The church in Altstetten, built between 1939 and 1941 by Werner Max Moser, is one of the key works of modern Swiss church architecture. Both formally and conceptually, it bridges the gap between international modernism and regional building traditions. At the same time, it is an early example of “building in context.” Prominently situated on a hill, it forms a harmonious ensemble together with the medieval village church. For the original landscape design, W. M. Moser commissioned the landscape architect Gustav Ammann, who in turn hired Gebrüder Mertens for its execution.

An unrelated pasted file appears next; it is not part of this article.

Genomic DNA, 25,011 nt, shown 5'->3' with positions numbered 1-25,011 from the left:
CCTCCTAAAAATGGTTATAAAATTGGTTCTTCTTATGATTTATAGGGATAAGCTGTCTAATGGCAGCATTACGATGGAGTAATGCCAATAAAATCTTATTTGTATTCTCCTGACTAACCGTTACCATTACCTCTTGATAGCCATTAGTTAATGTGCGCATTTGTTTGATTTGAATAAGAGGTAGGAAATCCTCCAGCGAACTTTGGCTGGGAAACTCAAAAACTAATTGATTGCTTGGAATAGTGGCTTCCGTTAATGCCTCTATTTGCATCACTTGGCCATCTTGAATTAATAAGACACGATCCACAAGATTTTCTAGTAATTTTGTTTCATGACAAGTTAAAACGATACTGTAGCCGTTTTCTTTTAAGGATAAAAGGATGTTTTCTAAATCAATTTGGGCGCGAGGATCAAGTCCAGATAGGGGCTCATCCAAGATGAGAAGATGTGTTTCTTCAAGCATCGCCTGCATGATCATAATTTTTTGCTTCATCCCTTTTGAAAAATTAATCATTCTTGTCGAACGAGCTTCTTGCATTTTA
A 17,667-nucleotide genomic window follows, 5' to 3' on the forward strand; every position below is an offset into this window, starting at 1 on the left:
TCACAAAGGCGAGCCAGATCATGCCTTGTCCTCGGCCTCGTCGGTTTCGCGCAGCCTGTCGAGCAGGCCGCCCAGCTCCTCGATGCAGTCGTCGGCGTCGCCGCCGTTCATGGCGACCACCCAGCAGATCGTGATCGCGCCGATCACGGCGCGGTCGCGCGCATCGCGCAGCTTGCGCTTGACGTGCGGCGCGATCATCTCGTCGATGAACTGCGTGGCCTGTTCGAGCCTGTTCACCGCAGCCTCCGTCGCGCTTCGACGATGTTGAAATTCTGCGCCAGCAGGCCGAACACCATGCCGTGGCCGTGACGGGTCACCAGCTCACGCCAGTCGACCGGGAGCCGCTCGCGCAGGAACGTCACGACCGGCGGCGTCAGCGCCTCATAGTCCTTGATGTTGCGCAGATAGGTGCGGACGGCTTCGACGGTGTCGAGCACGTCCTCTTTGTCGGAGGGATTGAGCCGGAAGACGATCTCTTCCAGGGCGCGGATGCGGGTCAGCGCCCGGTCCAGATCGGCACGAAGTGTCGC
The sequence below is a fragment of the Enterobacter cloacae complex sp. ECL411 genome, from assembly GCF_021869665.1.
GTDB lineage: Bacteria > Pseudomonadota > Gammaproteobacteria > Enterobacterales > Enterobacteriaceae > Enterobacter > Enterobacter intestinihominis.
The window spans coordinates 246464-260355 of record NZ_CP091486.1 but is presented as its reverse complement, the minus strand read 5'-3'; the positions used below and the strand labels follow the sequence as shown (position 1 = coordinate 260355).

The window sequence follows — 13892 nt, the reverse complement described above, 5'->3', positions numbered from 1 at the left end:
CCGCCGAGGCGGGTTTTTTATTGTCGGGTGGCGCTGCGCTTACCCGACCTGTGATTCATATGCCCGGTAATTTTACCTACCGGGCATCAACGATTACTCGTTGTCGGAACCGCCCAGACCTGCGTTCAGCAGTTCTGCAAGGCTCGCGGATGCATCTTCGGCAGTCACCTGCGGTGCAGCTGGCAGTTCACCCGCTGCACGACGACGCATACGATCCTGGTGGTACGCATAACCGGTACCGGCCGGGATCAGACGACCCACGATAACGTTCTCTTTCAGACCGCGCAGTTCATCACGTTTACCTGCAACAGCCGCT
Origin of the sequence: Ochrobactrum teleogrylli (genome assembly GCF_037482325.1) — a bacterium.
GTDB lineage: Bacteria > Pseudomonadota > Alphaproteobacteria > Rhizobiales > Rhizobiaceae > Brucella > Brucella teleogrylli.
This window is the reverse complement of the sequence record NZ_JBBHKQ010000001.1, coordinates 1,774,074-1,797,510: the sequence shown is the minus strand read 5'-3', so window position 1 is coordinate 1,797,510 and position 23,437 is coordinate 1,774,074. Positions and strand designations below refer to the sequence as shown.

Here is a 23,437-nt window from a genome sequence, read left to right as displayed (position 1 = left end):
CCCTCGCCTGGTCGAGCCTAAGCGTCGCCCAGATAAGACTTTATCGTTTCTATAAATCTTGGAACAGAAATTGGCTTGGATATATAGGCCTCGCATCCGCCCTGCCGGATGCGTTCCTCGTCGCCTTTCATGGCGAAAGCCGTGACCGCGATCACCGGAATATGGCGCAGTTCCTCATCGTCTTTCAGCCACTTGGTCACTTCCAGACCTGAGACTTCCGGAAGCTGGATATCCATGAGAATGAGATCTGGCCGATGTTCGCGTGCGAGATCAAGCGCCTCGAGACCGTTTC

Prior to the renovation from 2007 to 2012, the area consisted of a collection of several chronological strata of the old church, the new church as well as adjustments from the past decades. The redevelopment between 2007 and 2012 mainly consisted of the removal of superfluous retrofitted elements, the refurbishment and restoration of the existing facility and the addition of new elements required by the alteration of the buildings.
The ensemble of the old and new church was connected by a beech hedge along its perimeter, and a generous, curved bench was added to the church forecourt. Two lime trees in front of the new church café continue the interlacing of geometries between the old and the new.